eBook Management Program

To: "'Carl Clifford'" <>
Subject: eBook Management Program
From: "Greg Little" <>
Date: Mon, 19 Dec 2011 22:12:01 +1100


Thanks for the very informative introduction in a nut shell to ebooks, you
have me sold.




From: Carl Clifford  
Sent: Monday, 19 December 2011 9:18 PM
To: Greg Little
Cc: 'Peter Shute'; 
Subject: eBook Management Program




It seems that ebooks will be a major path for publishers in the future.
Unfortunately there are some 30 ebook formats available (see  ) fortunately,
most handle the .epub and .pdf formats. All the file formats can be stored
on a hard drive and loaded onto your ereader as required, though most
readers have a pretty good capacity. The reader I use, Kobo Touch, can hold
some 1,000 books as is and if you use a memory card, up to 10,000 titles.
Ebook files are as portable as any other digital file and can be emailed,
carried in a thumb drive or burnt to disk.


The price of ebooks varies a great deal. I have seen some which are cheaper
than a hard copy and some which are dearer than buying the same title from
vendors such as Fishpond or Book Depository. The great advantage of ebooks
is that there are so many free titles. I reckon I could keep myself in
reading material for life, just by reading free titles. My education was
quite lacking when it came to the classics. Now that I can obtain them for
free, I intend to remedy that.


One of the great things about ebooks is that there are so many out of print
titles and obscure titles becoming available on free sites such as the
Gutenberg Project. This will be a boon for researchers relying on
inter-library loans, as many libraries, including the National Library of
Australia, are beginning to offer their holdings in ebook format. 


With Sony announcing their developing a "roll-up" TV, I think that we will
see some interesting developments in the near future for ebooks. Ebook
readers have far less circuitry than a TV, so the future looks very
interesting for ebooks.


Hope this answers your questions. I am by no means an expert on the subject,
having only taken delivery of my Kobo at the end of November, but I surely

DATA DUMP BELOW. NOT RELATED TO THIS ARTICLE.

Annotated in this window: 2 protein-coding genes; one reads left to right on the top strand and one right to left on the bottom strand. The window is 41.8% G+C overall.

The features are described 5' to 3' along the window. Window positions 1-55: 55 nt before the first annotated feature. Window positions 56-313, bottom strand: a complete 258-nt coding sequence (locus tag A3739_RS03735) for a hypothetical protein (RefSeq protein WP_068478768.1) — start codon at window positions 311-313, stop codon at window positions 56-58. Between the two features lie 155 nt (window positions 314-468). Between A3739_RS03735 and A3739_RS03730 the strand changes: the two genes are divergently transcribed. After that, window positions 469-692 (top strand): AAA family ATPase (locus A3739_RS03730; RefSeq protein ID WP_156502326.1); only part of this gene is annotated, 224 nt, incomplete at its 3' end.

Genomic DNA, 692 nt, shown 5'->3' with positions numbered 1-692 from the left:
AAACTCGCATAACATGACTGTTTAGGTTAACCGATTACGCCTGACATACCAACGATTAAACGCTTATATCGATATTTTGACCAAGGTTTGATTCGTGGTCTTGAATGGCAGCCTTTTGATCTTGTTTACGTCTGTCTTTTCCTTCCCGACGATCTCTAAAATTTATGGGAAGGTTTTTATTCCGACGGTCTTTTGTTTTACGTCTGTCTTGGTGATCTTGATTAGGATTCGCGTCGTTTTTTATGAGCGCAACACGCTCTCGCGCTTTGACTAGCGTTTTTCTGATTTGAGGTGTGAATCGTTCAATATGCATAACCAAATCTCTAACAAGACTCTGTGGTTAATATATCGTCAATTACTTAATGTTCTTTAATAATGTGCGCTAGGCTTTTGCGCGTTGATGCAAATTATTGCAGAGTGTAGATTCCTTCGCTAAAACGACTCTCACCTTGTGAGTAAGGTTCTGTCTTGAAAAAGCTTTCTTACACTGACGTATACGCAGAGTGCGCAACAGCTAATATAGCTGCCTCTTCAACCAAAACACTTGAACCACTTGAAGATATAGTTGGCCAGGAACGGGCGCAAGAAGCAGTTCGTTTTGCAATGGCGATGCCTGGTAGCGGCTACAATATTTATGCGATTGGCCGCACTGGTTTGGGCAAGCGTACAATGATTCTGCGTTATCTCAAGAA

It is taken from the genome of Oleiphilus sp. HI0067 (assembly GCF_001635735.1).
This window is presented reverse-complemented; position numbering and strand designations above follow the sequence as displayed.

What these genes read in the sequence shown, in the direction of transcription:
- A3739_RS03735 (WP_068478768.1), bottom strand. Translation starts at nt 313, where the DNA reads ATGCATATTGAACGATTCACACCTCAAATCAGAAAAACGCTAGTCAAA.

like the idea.




Carl Clifford



On 19/12/2011, at 7:36 PM, Greg Little wrote:



Can you please enlighten on how these ebooks work. They sound interesting
but I have concerns. I am unlikely to buy an ereader of some sort if the
ebooks are only marginally cheaper than or as expensive as a hard copy and
if the ebooks cannot be stored safely somewhere on a hard drive, separate
from the ereader. Can people move them around as a simple file, swap them
etc by email?

Greg Little

-----Original Message-----
 On Behalf Of Carl Clifford
Sent: Monday, 19 December 2011 7:17 PM
To: Peter Shute
Subject: eBook Management Program

Peter, unfortunately I have not kept a list. Here are a few sites that  
offer free ebooks    This list  
of sites is by no means complete, I am finding new sites all the time.  
In the few weeks I have had my ereader, I have been more involved in  
an orgy of science fiction. Baen books, one of the main SF publishers  
has a great library of free books, and I have been working on  
downloading most of their free library.

There is an rapidly growing number of sites offering so many books  
(Project Gutenberg alone has some 36,000 titles) that finding what  
interests you entails a fair bit of dredging.

Have fun dredging.


Carl Clifford

On 19/12/2011, at 6:13 PM, Peter Shute wrote:

Carl, any chance of a list of bird related eBooks you've found that  
are free or cheap?

Peter Shute

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